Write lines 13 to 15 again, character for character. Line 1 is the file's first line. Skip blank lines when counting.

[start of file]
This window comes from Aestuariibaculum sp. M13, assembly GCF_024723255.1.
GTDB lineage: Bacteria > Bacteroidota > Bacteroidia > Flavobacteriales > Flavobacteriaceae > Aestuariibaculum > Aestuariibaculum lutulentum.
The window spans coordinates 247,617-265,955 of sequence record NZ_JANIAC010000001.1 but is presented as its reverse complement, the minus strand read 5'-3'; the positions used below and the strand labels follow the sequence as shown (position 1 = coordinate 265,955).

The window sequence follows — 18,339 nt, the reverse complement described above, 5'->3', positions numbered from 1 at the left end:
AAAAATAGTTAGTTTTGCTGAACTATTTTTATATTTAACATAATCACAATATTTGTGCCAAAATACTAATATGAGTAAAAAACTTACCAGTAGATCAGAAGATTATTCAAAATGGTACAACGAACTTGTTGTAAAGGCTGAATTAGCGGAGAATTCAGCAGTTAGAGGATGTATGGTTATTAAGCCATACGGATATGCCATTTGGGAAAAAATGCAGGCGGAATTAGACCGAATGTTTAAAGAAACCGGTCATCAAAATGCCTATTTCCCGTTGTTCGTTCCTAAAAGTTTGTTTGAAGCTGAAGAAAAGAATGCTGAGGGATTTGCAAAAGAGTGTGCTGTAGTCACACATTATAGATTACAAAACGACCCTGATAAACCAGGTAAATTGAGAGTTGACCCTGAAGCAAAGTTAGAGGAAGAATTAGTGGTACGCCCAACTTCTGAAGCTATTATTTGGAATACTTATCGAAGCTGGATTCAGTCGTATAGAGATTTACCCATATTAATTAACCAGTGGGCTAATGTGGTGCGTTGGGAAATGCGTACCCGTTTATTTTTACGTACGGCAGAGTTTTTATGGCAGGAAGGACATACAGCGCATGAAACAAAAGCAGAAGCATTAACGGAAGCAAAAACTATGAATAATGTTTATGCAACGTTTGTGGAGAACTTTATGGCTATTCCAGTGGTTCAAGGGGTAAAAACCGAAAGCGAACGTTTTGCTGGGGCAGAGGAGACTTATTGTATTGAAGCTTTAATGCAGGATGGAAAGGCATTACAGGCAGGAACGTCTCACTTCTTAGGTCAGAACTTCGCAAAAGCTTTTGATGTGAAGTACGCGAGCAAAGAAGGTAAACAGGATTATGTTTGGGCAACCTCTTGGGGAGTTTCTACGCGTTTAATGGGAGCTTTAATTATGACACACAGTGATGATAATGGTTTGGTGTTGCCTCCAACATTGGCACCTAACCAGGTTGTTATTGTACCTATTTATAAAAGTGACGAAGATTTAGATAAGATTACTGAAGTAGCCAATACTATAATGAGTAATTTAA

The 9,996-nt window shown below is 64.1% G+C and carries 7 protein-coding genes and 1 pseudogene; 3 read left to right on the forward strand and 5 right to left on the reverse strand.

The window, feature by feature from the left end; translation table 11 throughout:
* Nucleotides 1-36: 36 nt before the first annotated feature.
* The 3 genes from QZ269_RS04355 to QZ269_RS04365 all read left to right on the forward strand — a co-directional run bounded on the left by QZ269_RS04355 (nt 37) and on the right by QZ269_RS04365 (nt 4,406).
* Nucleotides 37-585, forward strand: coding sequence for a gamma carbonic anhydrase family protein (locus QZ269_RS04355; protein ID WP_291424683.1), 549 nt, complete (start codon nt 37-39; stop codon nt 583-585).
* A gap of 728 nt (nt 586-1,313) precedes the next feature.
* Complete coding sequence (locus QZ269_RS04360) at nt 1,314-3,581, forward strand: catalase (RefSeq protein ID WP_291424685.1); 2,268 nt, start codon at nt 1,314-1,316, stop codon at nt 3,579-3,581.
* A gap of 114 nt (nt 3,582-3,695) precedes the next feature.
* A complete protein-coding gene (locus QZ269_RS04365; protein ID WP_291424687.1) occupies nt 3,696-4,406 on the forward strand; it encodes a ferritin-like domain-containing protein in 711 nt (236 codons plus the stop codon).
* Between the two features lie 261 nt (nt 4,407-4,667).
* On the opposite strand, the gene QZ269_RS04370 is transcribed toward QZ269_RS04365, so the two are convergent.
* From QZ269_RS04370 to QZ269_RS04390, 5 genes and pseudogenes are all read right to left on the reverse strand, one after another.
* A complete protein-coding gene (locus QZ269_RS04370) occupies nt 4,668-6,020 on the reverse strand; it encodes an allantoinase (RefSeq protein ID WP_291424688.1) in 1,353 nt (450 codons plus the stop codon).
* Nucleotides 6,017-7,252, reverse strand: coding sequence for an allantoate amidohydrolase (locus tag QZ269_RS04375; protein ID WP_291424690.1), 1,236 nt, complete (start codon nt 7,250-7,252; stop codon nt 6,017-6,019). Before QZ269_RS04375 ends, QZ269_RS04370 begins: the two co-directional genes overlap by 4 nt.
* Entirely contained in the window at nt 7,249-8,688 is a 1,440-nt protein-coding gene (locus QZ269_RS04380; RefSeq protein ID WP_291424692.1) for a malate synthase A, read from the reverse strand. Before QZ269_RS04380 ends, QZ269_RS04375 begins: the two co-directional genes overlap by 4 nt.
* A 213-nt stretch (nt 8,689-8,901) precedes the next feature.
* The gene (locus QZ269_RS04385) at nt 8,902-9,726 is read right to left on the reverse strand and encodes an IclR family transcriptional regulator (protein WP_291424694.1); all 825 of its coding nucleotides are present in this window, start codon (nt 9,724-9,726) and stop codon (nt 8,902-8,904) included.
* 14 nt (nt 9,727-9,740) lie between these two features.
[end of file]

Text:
* A gap of 114 nt (nt 3,582-3,695) precedes the next feature.
* A complete protein-coding gene (locus QZ269_RS04365; protein ID WP_291424687.1) occupies nt 3,696-4,406 on the forward strand; it encodes a ferritin-like domain-containing protein in 711 nt (236 codons plus the stop codon).
* Between the two features lie 261 nt (nt 4,407-4,667).